My article for this past Shabbos in The Jewish Link was about the importance of teaching dikduk, as well as linguistic knowledge more broadly, applied to languages such as English or Italian. Students should know phonology in general so that they have the intuition and capabilities of tackling Hebrew
So, for nominative vs. accusative, this can be described simply as "I" vs. "me". Understanding that I is used as the subject (I ate) while me is used as the object (She spoke to me) is useful for speaking English correctly. If taught as part of a general curriculum of linguistics, people could internalize it and not use the nominative case all the time when joined with another actor, like they do in all TV shows. "She spoke to Bobby and I".
When it comes to Hebrew, distinguishing between the nominative and accusative pronouns may now make more sense. After we encounter accusative case endings in languages like Turkish (Araba as nominative for car, Arabayı as accusative case), we can maybe recognize that the Hebrew word "et" is the accusative case marker. You can tell students this, and they have an English / scientific term to tap into. Instead of saying "et" appears (sometimes, not always) on the nouns that things are done to.
I don't know that knowing dikduk Rashis will help for Hebrew linguistics. But the broad knowledge will both allow people to approach the dikduk Rashis, and to approach even modern Semitic grammar.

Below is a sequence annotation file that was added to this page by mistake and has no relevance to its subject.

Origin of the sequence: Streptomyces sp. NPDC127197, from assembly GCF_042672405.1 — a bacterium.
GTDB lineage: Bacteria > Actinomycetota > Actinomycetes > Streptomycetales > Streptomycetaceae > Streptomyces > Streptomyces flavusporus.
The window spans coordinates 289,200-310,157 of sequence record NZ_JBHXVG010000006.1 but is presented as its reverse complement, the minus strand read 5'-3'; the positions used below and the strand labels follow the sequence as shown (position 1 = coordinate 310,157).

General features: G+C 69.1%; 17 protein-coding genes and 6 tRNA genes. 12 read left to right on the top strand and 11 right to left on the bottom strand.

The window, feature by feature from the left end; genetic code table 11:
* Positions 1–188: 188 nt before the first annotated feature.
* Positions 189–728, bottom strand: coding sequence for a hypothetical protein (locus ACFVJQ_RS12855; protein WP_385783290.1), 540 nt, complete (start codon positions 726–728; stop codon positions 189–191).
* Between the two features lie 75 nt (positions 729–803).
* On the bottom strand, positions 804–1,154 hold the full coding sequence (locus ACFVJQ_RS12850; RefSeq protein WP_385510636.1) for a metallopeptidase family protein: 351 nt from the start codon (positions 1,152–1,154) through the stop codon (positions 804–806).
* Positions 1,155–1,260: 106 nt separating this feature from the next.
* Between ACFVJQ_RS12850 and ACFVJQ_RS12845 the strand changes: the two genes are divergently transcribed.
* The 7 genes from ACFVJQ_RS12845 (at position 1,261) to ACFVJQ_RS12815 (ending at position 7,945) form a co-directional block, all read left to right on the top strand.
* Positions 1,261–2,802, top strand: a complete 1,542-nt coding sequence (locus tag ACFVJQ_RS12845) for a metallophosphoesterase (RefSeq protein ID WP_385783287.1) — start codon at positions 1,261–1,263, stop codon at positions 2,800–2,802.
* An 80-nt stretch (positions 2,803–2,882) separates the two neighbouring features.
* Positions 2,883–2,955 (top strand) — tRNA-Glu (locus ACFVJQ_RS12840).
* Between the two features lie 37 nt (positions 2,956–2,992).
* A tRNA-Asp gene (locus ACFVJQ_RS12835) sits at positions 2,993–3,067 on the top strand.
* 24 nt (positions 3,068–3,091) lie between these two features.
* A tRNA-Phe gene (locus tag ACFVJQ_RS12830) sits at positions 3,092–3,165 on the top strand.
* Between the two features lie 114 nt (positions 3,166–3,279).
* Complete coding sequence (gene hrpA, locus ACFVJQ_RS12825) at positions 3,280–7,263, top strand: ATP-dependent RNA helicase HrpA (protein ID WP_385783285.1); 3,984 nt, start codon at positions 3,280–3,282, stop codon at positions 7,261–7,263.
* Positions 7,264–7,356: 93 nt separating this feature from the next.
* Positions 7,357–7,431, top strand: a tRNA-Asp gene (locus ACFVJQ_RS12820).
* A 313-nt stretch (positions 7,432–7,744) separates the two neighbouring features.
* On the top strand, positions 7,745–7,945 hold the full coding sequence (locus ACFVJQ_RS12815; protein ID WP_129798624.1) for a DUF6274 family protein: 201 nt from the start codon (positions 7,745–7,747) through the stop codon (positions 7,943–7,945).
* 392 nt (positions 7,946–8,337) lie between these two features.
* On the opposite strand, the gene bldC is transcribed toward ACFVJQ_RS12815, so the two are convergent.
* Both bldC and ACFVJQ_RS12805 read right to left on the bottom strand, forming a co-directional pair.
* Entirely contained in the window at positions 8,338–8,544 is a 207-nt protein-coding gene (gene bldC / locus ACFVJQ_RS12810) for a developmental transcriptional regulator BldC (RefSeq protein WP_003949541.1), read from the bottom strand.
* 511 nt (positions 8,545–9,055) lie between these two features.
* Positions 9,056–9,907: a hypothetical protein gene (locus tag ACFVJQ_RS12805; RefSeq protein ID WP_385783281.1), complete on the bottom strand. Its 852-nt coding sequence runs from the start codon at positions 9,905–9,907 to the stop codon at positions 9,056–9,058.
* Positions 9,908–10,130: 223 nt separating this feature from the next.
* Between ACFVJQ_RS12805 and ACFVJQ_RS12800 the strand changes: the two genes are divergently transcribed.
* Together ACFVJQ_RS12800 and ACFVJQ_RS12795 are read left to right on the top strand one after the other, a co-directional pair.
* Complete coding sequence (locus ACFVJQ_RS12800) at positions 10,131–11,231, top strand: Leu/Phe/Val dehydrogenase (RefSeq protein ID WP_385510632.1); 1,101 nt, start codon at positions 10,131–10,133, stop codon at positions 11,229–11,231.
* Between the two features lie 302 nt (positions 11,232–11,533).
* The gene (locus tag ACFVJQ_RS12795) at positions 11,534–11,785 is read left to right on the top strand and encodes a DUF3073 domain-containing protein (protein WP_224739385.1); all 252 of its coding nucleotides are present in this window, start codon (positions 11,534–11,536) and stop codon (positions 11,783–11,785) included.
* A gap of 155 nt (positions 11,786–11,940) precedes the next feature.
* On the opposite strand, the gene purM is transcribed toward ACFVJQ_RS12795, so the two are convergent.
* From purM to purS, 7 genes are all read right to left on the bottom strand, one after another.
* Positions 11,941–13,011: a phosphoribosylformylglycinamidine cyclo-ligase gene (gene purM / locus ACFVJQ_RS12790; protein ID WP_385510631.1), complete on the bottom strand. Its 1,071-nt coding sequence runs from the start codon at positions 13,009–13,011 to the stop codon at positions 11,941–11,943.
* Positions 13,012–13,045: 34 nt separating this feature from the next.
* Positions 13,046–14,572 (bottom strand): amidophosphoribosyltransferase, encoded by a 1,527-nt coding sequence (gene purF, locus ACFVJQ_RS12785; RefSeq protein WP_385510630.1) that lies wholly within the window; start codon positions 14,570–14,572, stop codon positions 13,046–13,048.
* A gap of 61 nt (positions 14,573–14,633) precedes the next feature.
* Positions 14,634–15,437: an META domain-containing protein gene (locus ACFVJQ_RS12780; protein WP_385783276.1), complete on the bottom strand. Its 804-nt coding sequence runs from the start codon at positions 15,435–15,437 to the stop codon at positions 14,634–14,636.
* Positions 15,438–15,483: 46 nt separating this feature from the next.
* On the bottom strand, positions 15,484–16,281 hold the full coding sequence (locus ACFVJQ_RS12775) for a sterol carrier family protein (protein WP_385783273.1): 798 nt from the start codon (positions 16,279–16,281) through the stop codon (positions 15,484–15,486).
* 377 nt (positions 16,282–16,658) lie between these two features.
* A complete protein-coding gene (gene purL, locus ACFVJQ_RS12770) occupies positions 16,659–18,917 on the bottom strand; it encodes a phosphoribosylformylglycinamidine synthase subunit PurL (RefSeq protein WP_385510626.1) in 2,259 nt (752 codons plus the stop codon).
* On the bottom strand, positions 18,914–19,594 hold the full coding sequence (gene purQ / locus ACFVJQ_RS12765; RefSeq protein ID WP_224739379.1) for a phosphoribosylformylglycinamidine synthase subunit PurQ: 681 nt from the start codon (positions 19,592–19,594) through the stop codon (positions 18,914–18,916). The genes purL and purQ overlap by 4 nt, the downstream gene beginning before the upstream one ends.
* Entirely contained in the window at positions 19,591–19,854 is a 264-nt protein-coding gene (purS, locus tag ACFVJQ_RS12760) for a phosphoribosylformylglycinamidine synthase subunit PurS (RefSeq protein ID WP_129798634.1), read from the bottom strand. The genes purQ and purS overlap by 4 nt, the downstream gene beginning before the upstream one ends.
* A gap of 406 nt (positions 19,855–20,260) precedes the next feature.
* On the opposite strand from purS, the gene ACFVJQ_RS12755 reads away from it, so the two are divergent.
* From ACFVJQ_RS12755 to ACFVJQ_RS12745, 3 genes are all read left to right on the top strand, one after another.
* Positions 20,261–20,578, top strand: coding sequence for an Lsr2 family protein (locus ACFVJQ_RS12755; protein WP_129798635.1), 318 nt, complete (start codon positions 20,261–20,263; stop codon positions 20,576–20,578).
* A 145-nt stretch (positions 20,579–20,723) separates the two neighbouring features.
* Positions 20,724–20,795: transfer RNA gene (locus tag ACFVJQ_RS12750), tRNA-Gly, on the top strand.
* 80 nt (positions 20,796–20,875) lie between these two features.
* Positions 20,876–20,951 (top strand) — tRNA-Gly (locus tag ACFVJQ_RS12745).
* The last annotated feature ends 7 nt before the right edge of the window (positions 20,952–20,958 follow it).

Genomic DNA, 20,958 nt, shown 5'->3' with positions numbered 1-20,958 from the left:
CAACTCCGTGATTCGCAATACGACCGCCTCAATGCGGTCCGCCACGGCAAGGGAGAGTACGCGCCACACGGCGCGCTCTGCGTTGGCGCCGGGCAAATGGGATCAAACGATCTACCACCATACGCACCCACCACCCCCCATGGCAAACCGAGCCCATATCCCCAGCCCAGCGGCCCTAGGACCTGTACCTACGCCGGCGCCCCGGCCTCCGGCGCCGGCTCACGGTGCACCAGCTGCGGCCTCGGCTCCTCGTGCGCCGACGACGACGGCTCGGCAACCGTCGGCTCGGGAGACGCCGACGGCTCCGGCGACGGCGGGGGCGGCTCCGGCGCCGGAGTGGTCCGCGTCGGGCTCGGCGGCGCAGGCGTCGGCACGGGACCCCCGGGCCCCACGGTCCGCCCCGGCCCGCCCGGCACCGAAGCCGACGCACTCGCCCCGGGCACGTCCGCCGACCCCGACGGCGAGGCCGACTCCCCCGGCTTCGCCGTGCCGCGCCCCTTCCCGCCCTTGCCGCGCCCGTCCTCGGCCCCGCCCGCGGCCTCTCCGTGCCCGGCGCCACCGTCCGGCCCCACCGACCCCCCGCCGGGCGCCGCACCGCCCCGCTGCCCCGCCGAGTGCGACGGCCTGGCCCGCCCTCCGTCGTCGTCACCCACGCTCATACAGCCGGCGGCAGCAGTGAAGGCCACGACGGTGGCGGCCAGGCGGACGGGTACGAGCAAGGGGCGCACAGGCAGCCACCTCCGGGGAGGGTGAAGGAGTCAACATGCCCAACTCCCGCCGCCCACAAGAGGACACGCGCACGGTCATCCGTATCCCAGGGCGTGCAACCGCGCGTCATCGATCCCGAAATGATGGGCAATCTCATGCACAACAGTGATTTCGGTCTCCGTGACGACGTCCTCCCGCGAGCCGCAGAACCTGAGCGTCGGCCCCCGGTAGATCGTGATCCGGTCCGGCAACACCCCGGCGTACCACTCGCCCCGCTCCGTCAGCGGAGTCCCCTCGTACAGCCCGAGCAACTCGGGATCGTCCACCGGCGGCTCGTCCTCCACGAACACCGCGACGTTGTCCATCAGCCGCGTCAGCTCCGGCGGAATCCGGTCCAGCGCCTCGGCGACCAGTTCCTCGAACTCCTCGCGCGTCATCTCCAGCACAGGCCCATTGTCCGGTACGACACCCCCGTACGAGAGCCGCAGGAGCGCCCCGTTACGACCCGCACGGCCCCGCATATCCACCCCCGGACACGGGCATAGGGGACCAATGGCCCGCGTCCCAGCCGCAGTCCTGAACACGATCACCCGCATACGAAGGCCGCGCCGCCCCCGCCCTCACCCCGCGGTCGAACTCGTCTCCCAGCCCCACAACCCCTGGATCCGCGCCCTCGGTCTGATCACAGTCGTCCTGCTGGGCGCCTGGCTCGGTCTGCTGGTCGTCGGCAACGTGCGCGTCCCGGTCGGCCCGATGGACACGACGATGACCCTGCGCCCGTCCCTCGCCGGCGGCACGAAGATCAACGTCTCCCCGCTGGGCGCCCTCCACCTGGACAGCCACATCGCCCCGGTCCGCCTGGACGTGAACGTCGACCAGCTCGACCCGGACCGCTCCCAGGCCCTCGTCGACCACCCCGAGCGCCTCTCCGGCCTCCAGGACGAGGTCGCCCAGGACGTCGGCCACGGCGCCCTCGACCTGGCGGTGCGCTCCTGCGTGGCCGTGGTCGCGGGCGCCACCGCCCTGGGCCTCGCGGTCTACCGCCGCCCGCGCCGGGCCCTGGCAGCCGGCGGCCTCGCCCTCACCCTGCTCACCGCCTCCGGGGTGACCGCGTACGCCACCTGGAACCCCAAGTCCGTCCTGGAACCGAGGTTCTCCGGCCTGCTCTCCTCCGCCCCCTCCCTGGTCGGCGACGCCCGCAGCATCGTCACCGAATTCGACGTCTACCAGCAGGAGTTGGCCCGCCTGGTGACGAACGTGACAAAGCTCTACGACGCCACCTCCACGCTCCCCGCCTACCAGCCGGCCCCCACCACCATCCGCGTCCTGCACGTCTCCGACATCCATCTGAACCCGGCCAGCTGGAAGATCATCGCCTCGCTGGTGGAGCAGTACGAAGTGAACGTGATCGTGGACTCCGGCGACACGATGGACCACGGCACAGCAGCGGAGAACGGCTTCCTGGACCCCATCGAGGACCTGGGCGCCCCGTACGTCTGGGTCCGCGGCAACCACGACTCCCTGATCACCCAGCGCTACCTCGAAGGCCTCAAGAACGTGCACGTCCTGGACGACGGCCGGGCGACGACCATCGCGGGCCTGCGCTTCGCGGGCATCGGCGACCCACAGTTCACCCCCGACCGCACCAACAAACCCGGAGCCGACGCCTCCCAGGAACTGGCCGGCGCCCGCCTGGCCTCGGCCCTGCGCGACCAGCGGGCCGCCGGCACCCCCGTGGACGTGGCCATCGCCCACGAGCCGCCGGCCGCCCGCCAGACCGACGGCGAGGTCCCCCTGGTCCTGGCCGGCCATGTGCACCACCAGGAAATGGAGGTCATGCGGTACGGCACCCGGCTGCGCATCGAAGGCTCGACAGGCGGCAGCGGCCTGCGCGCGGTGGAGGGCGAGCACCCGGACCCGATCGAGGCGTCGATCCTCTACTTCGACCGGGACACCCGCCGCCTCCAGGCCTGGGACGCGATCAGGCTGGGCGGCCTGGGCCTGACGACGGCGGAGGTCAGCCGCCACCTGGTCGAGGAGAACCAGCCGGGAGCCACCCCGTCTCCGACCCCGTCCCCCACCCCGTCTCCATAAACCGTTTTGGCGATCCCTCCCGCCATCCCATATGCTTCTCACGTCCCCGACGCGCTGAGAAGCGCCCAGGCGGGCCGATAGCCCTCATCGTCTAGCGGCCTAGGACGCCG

Important topic. Comments on the following, I added numbers:
>1) But more than that, grammatical ignorance isn’t restricted to Hebrew. Ask these students if they can provide an example of an English subjunctive. Can they distinguish between the English nominative and accusative pronouns, between a sibilant and a dental or between the active and the passive?
>2) People skip the dikduk Rashis—not just because they don’t know dikduk—but because they don’t know how grammar works and lack the vocabulary to discuss it.
1) I'm highly interested in linguistics, and I've spent probably hundreds of hours on my own studying it. And yet, I wouldn't necessarily be able to provide examples of the terms you mention. To give a coding analogy: what you describe is akin to "white-boarding". Off-hand knowledge of technical terms isn't especially important, IMO. To be more concrete, I'd say it's important to know what a pronoun is, but less important to know off-hand the difference between nominative and accusative. Those terms are just difficult to retain, and it's not realistic, nor especially important, for the average motivated individual to remember them. Of course, it is different if one is particularly interested or are currently researching that specific linguistic topic (see my recent piece on part-of-speech tagging of Talmudic text).
Ultimately, as you hint to in the end (and as with coding), what's important is "getting a feel for the language", and less so memorizing all the technical terminology. This is especially the case with the ready access nowadays to ChatGPT, Wikipedia, etc. Of course, basic knowledge is still important, I'm simply pushing back at how detailed the off-hand knowledge of specific technical terms is.
2) I haven't looked into it especially, but my understanding is that rashi's dikduk is somewhat foreign to the modern linguistic model of Hebrew (especially in terms of the modern standard model's assumption of triliteral roots, in Semitic languages; taught in all Israeli schools). So I'm not sure that understanding Rashi is a good metric for a proper grounding in Hebrew linguistics .